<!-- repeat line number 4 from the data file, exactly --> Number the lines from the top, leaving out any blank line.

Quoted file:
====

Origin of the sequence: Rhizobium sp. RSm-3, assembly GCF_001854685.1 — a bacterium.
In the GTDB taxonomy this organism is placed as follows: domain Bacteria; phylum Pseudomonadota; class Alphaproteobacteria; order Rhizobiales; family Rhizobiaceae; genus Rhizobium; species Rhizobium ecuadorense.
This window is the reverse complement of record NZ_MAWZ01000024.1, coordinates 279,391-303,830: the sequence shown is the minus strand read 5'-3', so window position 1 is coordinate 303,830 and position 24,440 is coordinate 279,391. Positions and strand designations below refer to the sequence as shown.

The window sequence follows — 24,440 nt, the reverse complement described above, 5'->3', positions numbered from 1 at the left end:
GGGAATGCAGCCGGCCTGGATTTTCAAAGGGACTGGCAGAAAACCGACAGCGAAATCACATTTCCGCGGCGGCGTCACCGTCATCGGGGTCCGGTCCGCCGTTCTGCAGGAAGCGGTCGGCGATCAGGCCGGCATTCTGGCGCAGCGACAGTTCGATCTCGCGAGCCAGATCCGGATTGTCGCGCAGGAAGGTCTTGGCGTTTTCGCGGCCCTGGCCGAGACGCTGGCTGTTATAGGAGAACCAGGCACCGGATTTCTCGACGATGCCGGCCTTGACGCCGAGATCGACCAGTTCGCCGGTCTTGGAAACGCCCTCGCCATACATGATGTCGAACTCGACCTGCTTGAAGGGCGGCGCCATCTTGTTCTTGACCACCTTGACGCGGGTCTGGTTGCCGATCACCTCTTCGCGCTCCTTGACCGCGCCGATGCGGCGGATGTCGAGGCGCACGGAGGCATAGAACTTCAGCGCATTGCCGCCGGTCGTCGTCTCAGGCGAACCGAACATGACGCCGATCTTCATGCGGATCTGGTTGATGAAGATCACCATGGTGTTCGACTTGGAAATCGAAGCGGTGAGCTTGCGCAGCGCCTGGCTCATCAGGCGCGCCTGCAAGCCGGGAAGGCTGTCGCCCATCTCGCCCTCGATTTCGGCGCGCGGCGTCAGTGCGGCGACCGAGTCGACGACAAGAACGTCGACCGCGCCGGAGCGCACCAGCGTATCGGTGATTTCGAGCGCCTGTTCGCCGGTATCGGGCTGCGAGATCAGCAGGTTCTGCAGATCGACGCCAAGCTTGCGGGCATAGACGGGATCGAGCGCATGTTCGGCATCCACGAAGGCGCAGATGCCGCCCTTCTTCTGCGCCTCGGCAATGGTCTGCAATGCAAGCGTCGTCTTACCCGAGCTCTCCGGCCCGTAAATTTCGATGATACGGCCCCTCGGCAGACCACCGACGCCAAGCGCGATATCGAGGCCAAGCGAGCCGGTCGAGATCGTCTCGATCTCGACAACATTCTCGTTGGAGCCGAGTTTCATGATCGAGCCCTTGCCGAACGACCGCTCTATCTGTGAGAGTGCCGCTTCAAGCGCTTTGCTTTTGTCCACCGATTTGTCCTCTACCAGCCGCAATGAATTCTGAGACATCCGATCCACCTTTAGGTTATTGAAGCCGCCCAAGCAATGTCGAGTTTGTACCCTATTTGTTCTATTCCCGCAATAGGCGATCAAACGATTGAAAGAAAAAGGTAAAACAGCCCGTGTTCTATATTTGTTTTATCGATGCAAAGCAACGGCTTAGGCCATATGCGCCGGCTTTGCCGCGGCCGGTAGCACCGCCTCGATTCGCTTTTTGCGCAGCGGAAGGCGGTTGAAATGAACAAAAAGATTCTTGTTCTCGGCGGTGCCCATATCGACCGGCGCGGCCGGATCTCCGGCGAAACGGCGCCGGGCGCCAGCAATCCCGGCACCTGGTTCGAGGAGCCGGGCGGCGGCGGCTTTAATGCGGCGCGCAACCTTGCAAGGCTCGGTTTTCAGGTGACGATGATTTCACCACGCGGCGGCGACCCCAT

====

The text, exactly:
The window sequence follows — 24,440 nt, the reverse complement described above, 5'->3', positions numbered from 1 at the left end: